Report: ‘Imitation banks’ should be regulated like banks

Regulators should use their authorities to shut down “imitation banks” or subject them to the same regulation as traditional banks, given the threat such institutions pose to consumers and the financial system, according to a new paper published by the Roosevelt Institute, a New York City-based think tank. According to the report, multiple nonbank financial technology firms have used misleading marketing to create online-only presences and act like banks while evading the banking laws that protect customers and the financial system, institute fellow Todd Phillips writes.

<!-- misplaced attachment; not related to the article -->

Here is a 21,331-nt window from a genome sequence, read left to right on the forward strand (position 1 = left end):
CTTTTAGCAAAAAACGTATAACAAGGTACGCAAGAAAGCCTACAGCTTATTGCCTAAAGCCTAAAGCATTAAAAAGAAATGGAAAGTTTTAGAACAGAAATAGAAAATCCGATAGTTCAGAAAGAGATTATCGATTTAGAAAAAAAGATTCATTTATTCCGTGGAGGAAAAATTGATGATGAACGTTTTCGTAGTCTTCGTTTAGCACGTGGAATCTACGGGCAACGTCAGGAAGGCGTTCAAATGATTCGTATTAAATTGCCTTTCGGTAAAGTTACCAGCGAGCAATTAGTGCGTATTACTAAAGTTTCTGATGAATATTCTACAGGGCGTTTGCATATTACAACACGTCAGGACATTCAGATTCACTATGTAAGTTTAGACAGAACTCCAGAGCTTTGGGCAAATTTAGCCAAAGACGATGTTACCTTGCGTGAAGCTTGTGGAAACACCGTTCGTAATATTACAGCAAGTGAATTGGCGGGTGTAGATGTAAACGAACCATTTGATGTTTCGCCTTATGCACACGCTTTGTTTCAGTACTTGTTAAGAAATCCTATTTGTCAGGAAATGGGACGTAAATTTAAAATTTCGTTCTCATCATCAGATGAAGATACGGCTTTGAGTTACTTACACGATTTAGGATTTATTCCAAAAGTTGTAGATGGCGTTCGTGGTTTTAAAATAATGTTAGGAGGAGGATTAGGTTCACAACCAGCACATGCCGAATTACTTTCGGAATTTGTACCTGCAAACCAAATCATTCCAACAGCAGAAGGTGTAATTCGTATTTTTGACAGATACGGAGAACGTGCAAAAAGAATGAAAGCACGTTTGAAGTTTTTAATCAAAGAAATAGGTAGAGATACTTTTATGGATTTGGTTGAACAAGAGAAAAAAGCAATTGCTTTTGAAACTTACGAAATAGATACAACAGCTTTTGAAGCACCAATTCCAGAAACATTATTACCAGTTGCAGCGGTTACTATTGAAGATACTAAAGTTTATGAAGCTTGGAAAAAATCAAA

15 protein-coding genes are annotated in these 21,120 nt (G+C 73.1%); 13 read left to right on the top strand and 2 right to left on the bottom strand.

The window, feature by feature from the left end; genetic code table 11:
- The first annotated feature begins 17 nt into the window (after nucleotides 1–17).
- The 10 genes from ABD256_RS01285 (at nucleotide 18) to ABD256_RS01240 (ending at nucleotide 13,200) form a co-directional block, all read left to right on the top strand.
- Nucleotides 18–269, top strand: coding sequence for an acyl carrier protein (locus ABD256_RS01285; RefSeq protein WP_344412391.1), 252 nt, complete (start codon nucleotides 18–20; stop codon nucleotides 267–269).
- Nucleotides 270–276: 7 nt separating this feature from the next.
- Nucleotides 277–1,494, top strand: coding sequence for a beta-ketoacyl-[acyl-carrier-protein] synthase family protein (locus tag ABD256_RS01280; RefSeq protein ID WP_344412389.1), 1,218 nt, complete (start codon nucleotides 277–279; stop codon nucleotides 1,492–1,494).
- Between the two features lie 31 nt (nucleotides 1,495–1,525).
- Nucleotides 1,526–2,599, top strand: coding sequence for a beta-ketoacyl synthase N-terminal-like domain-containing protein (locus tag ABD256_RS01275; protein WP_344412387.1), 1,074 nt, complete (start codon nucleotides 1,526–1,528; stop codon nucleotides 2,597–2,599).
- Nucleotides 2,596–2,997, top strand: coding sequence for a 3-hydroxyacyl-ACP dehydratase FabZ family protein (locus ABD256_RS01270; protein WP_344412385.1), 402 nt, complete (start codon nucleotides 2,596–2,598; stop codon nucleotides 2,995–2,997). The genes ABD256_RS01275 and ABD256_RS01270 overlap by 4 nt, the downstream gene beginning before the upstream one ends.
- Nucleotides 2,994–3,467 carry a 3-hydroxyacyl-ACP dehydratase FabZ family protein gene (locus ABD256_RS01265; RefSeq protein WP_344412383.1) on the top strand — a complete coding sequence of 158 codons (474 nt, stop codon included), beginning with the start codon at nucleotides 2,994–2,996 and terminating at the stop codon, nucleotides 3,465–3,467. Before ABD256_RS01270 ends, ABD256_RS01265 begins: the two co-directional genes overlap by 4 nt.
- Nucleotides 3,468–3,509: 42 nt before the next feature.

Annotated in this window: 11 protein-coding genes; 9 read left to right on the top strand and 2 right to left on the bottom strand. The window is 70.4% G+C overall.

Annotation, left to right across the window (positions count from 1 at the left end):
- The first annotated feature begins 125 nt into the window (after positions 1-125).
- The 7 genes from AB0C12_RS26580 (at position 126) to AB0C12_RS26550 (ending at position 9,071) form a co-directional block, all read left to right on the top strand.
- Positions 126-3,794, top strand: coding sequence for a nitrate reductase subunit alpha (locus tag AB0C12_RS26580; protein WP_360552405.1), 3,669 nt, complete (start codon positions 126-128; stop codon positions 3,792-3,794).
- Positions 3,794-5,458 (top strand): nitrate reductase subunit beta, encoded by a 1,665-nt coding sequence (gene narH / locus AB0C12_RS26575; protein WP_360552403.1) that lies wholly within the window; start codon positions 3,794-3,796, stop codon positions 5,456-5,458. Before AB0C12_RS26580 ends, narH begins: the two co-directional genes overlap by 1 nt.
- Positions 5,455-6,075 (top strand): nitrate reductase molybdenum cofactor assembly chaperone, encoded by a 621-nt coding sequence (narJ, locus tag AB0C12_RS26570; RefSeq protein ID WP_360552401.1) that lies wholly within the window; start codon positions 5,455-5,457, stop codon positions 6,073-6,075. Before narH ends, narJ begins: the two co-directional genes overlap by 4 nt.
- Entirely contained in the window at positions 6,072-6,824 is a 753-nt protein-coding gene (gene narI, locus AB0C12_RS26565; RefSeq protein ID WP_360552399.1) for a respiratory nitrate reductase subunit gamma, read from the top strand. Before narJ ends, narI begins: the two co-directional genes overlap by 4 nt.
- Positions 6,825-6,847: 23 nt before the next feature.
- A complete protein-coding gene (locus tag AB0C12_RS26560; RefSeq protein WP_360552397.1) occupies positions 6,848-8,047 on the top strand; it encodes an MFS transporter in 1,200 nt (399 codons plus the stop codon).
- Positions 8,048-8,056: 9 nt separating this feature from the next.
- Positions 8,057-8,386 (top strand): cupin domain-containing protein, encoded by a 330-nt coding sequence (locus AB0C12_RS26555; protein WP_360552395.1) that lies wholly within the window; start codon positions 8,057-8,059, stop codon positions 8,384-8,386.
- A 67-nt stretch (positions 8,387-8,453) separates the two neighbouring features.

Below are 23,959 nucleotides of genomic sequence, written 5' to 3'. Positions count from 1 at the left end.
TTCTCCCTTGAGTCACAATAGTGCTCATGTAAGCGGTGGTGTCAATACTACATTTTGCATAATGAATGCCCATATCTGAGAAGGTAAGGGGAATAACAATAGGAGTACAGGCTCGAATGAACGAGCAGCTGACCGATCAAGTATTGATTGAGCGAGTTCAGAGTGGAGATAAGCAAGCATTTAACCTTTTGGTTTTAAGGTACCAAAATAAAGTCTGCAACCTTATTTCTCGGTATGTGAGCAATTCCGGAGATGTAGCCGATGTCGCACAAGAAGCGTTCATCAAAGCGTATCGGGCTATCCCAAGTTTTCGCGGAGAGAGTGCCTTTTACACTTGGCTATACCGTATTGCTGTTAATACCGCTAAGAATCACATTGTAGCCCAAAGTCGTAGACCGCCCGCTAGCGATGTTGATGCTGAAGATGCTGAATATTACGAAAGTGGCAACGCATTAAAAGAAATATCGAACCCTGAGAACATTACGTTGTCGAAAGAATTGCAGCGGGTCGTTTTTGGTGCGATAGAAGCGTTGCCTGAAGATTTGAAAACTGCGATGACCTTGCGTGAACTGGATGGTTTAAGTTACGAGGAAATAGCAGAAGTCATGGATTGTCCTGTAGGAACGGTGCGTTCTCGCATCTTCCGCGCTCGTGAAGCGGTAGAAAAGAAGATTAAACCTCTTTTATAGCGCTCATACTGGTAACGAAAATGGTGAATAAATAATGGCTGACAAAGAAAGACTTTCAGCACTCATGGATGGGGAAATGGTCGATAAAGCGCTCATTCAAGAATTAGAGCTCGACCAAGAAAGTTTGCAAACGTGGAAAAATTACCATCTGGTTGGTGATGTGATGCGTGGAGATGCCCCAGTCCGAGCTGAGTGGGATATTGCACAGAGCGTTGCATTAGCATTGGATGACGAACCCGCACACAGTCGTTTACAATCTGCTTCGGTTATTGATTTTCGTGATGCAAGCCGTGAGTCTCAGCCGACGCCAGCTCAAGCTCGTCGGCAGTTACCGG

“Like other shadow banks, imitation banks are at risk of running, yet are not subject to capital, liquidity, disclosure and other regulatory requirements, nor to prudential or consumer protection supervision; do not have access to the Federal Reserve’s discount window; and have depositors that do not receive federal deposit insurance,” Phillips writes. “But unlike other shadow banks, imitation banks use the misleading language of banking, not investment, to appeal to depositors.”

Regulators should either shut down imitation banks or ensure they are subject to the same regulation as banks, Phillips writes. “And because unregulated deposit-taking is dangerous to depositors and the financial system, Congress should consider legislation that would permit only prudentially regulated institutions to take deposits.”